Is it any worse than Guilliani being on the ballot? We know he's a gun grabber as well.

    Not that I agree with these people running for office, but this is a free country. If an individual wants to be on the ballot, then we should not stop that person from being on it.

    ETA: The petition is only to get the candidates name on the ballot. By signing the petition, one is not committing to vote for that candidate. Only that their name be added. Is it so bad to have more options come primary day in February?

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    For those in Alexandria that would like to sign this petition, the Alexandria coordinator's contact info is:

    Dean and Brooks Armandroff
    (703) 299-9629 or (703) 624-8469
    d_armand@yahoo.com
    bwallgood@gmail.com

    On a side note, does anyone know of other circulating petitions for the other candidates as well? I would certainly be open to signing those petitions, if I could get contact information for those individuals.

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    Founder's Club Member Tess's Avatar
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    GLENGLOCKER wrote:
    Why the heck would a gun owner want to get a gun grabber like Romney on the ballot for???????????????
    Perhaps you should read the entire post.

    Why on earth would I not support someone's right to run for office?
    Laws alone can not secure freedom of expression; in order that every man present his views without penalty there must be spirit of tolerance in the entire population. -Albert Einstein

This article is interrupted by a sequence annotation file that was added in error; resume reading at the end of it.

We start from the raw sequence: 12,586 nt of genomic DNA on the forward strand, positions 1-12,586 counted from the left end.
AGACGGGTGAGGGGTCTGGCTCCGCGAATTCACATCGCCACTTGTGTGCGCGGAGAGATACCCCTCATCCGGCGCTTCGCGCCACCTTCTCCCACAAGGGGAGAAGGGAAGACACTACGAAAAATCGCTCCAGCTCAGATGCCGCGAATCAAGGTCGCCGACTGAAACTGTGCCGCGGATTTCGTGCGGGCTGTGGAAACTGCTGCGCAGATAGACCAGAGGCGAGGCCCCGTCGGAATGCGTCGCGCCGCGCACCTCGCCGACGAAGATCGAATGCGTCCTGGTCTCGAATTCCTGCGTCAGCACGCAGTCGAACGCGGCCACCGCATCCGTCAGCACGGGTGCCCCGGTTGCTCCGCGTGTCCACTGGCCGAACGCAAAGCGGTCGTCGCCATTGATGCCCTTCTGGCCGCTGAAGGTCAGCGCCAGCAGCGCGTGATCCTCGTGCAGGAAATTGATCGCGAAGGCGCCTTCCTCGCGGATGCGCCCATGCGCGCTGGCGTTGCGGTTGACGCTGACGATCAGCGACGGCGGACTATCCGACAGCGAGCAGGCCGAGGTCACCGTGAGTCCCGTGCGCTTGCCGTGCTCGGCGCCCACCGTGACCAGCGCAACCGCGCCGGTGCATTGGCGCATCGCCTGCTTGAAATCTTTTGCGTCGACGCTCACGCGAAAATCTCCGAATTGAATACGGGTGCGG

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    Regular Member VAopencarry's Avatar
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    So why aren't these candidates on the ballot? What requires one to 'get signatures'I couldn't find any info on the Election board www.
    "The tree of liberty must be refreshed from time to time with the blood of patriots and tyrants." - Thomas Jefferson

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    VAopencarry wrote:
    So why aren't these candidates on the ballot?
    This is one of the ways the 2 major parties control who gets elected and how they have institutionalized their power.

    All these rules in each state are created by the legislatures, which in almost all cases are controlled by the 2 major parties.

    They are usually administered by state agencies, whose heads are political appointees from the 2 major parties.

    The people who enforce and administer the laws, procedures, and oversee the actual voting and count the votes are generally hired out of the rank and file functionaries of the 2 major parties

    In most states they make it hard to get on the ballot and easy to get kicked off.